David Kirkpatrick

July 14, 2010

Cool computer technology — an invisible mouse

Via KurzweilAI.net — um, what’s to say here. This is just amazingly cool. Can’t say the tech is totally there from a user standpoint — one commenter mentioned the lag time would be disconcerting at this stage of technology — but the proof-of-concept is utterly amazing.

An invisible computer mouse

MIT Media Lab researchers have developed Mouseless, an invisible computer mouse that costs about $20 to build.

It uses an infrared (IR) laser beam and an infrared camera. The laser beam module creates a plane of IR laser just above the surface the computer sits on. The user cups their hand, and the laser beam lights up the hand that is in contact with the surface. The IR camera detects those bright IR blobs using computer vision. The change in the position and arrangements of these blobs are interpreted as mouse cursor movement and mouse clicks.

More info: Fluid Interfaces Group | MIT Media Lab

Here’s a video of the no-mouse mouse in action (feel free to ignore the attempt at cleverness with the Tom and Jerry cartoon intro.)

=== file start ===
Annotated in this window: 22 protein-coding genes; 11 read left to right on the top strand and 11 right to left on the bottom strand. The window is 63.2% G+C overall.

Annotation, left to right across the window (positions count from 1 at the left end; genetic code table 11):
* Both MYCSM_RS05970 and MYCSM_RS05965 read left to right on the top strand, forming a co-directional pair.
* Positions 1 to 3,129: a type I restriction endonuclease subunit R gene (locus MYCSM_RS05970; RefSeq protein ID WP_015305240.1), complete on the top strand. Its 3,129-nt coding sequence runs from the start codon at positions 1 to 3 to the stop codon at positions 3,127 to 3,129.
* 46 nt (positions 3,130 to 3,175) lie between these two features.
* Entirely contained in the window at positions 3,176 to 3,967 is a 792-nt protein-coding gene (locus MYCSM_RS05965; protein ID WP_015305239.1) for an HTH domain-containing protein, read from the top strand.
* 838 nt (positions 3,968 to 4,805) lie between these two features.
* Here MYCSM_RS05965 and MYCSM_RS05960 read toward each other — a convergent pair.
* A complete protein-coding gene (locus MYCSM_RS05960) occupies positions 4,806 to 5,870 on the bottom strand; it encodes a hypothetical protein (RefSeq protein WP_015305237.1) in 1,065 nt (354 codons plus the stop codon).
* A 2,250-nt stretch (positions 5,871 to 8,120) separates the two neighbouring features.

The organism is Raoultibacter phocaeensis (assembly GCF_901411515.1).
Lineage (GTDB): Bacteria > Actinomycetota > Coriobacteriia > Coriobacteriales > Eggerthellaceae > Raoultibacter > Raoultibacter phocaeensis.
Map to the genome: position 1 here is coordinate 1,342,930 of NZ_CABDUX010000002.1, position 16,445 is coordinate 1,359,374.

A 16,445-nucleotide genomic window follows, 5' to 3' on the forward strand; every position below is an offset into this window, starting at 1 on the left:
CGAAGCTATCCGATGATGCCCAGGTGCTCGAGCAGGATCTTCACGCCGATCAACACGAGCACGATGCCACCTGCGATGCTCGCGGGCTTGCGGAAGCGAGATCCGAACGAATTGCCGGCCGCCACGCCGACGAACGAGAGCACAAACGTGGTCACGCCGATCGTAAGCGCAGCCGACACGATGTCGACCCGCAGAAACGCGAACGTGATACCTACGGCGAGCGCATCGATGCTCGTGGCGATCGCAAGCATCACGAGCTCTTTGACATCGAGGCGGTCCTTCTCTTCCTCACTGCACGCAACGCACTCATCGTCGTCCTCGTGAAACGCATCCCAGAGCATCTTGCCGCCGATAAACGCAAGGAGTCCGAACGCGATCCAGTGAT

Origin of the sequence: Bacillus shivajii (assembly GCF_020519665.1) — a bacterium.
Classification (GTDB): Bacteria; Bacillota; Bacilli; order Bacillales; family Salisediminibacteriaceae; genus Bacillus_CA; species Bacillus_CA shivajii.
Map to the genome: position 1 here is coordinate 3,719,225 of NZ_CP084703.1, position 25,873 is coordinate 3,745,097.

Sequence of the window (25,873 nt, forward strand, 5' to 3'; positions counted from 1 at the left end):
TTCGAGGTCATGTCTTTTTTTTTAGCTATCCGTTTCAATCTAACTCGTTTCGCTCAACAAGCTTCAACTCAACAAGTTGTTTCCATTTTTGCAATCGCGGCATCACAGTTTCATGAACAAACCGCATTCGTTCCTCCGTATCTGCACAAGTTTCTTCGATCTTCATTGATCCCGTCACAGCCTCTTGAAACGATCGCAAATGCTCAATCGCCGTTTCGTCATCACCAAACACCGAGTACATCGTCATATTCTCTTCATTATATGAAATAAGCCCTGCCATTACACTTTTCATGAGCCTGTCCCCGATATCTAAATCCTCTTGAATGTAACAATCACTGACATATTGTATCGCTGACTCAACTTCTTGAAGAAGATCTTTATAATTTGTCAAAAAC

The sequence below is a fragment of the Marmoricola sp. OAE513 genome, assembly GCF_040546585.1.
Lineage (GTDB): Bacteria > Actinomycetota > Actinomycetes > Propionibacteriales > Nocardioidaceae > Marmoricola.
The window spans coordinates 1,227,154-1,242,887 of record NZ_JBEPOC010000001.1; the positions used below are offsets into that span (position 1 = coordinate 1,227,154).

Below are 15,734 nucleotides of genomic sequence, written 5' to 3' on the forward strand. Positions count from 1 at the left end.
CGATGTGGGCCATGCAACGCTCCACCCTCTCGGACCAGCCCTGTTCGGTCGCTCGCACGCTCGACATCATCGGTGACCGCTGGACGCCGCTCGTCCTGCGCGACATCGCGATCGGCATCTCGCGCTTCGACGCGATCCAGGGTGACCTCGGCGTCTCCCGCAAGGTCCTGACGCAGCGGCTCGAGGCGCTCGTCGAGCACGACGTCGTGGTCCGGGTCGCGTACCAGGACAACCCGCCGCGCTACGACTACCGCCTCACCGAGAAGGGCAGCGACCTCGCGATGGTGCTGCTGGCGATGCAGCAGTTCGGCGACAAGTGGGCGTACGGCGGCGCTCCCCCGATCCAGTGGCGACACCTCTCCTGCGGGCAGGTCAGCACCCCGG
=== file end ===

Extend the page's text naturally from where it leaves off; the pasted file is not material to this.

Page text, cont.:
December 16, 2008

Happy 40th to the computer mouse

Filed under: Business, Technology — Tags: , , , , , — David Kirkpatrick @ 4:43 pm

An appreciation from CIO.com.

From the link:

Notable Moments in Mouse History

 

1963: Bill English constructs first mouse prototype based on Douglas Engelbart’s sketches. This mouse uses two perpendicular wheels attached to analog potentiometers to track movement. The first mouse has only one button, but more are to come.

1968: Douglas Engelbart gives a 90-minute demonstration on December 9 at the Fall Joint Computer Conference in San Francisco. Among other things, it showcases a refined SRI mouse with three buttons.

1972: Jack Hawley and Bill English, inspired by Engelbart’s work, design a digital mouse for Xerox PARC. This new mouse does not require an analog-to-digital converter but instead sends digital positional information directly to the computer. It also contains the first mouse ball, a metal ball bearing pressed against two rollers to track movement. A similar tracking design (albeit with a few drastic modifications), would be used in most mice for the next 27 years.